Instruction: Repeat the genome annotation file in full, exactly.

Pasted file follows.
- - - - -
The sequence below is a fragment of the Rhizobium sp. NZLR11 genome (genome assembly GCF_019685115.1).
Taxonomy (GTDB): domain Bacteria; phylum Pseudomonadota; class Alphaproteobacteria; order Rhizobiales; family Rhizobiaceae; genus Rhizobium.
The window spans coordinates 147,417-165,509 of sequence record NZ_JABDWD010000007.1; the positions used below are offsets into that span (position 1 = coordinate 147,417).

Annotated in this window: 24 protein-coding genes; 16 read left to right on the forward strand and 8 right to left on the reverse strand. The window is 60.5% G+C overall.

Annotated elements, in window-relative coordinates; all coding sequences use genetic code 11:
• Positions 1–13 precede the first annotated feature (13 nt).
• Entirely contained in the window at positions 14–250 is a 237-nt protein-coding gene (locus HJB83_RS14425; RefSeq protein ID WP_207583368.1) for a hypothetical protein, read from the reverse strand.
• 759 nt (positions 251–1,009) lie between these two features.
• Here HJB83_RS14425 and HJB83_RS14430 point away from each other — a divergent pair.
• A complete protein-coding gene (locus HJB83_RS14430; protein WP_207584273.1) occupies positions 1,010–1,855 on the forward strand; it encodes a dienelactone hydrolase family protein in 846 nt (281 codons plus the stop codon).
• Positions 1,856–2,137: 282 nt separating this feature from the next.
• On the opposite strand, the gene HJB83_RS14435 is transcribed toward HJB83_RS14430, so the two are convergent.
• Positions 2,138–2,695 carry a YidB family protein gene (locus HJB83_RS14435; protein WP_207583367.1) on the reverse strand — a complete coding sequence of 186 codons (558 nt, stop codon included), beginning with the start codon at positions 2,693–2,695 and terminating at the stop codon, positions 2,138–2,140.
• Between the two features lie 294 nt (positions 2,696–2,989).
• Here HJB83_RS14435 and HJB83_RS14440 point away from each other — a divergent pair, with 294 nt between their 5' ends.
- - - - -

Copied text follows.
The sequence below is a fragment of the Rhizobium sp. NZLR11 genome (genome assembly GCF_019685115.1).
Taxonomy (GTDB): domain Bacteria; phylum Pseudomonadota; class Alphaproteobacteria; order Rhizobiales; family Rhizobiaceae; genus Rhizobium.
The window spans coordinates 147,417-165,509 of sequence record NZ_JABDWD010000007.1; the positions used below are offsets into that span (position 1 = coordinate 147,417).

Annotated in this window: 24 protein-coding genes; 16 read left to right on the forward strand and 8 right to left on the reverse strand. The window is 60.5% G+C overall.

Annotated elements, in window-relative coordinates; all coding sequences use genetic code 11:
• Positions 1–13 precede the first annotated feature (13 nt).
• Entirely contained in the window at positions 14–250 is a 237-nt protein-coding gene (locus HJB83_RS14425; RefSeq protein ID WP_207583368.1) for a hypothetical protein, read from the reverse strand.
• 759 nt (positions 251–1,009) lie between these two features.
• Here HJB83_RS14425 and HJB83_RS14430 point away from each other — a divergent pair.
• A complete protein-coding gene (locus HJB83_RS14430; protein WP_207584273.1) occupies positions 1,010–1,855 on the forward strand; it encodes a dienelactone hydrolase family protein in 846 nt (281 codons plus the stop codon).
• Positions 1,856–2,137: 282 nt separating this feature from the next.
• On the opposite strand, the gene HJB83_RS14435 is transcribed toward HJB83_RS14430, so the two are convergent.
• Positions 2,138–2,695 carry a YidB family protein gene (locus HJB83_RS14435; protein WP_207583367.1) on the reverse strand — a complete coding sequence of 186 codons (558 nt, stop codon included), beginning with the start codon at positions 2,693–2,695 and terminating at the stop codon, positions 2,138–2,140.
• Between the two features lie 294 nt (positions 2,696–2,989).
• Here HJB83_RS14435 and HJB83_RS14440 point away from each other — a divergent pair, with 294 nt between their 5' ends.